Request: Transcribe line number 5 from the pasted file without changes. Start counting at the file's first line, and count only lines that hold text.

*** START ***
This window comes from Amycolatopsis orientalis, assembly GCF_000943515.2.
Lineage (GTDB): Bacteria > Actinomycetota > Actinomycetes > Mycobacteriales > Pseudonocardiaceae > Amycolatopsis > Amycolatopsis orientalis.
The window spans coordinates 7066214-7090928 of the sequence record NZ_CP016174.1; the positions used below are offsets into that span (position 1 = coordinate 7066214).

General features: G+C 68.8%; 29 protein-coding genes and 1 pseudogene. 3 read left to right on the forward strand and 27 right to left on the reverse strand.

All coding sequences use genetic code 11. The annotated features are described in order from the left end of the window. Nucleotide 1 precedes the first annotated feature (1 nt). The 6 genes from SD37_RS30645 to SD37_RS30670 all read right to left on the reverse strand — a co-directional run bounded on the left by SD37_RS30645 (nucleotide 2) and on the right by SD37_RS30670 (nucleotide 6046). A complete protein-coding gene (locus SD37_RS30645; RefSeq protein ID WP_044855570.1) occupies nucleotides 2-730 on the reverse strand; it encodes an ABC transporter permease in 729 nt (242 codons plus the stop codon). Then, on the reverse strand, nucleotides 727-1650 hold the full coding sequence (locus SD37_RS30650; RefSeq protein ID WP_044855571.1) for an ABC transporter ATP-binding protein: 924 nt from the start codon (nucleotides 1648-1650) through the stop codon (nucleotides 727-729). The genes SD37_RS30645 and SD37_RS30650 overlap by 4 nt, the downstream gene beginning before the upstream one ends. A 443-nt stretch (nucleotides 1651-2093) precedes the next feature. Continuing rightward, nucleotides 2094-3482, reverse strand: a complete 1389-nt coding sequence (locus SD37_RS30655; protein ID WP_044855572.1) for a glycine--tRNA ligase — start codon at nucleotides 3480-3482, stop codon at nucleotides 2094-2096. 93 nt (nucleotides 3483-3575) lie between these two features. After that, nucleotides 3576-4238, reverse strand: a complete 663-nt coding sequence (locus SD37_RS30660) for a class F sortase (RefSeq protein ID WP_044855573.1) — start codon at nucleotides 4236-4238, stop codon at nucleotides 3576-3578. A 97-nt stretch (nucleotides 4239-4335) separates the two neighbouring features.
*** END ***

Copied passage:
All coding sequences use genetic code 11. The annotated features are described in order from the left end of the window. Nucleotide 1 precedes the first annotated feature (1 nt). The 6 genes from SD37_RS30645 to SD37_RS30670 all read right to left on the reverse strand — a co-directional run bounded on the left by SD37_RS30645 (nucleotide 2) and on the right by SD37_RS30670 (nucleotide 6046). A complete protein-coding gene (locus SD37_RS30645; RefSeq protein ID WP_044855570.1) occupies nucleotides 2-730 on the reverse strand; it encodes an ABC transporter permease in 729 nt (242 codons plus the stop codon). Then, on the reverse strand, nucleotides 727-1650 hold the full coding sequence (locus SD37_RS30650; RefSeq protein ID WP_044855571.1) for an ABC transporter ATP-binding protein: 924 nt from the start codon (nucleotides 1648-1650) through the stop codon (nucleotides 727-729). The genes SD37_RS30645 and SD37_RS30650 overlap by 4 nt, the downstream gene beginning before the upstream one ends. A 443-nt stretch (nucleotides 1651-2093) precedes the next feature. Continuing rightward, nucleotides 2094-3482, reverse strand: a complete 1389-nt coding sequence (locus SD37_RS30655; protein ID WP_044855572.1) for a glycine--tRNA ligase — start codon at nucleotides 3480-3482, stop codon at nucleotides 2094-2096. 93 nt (nucleotides 3483-3575) lie between these two features. After that, nucleotides 3576-4238, reverse strand: a complete 663-nt coding sequence (locus SD37_RS30660) for a class F sortase (RefSeq protein ID WP_044855573.1) — start codon at nucleotides 4236-4238, stop codon at nucleotides 3576-3578. A 97-nt stretch (nucleotides 4239-4335) separates the two neighbouring features.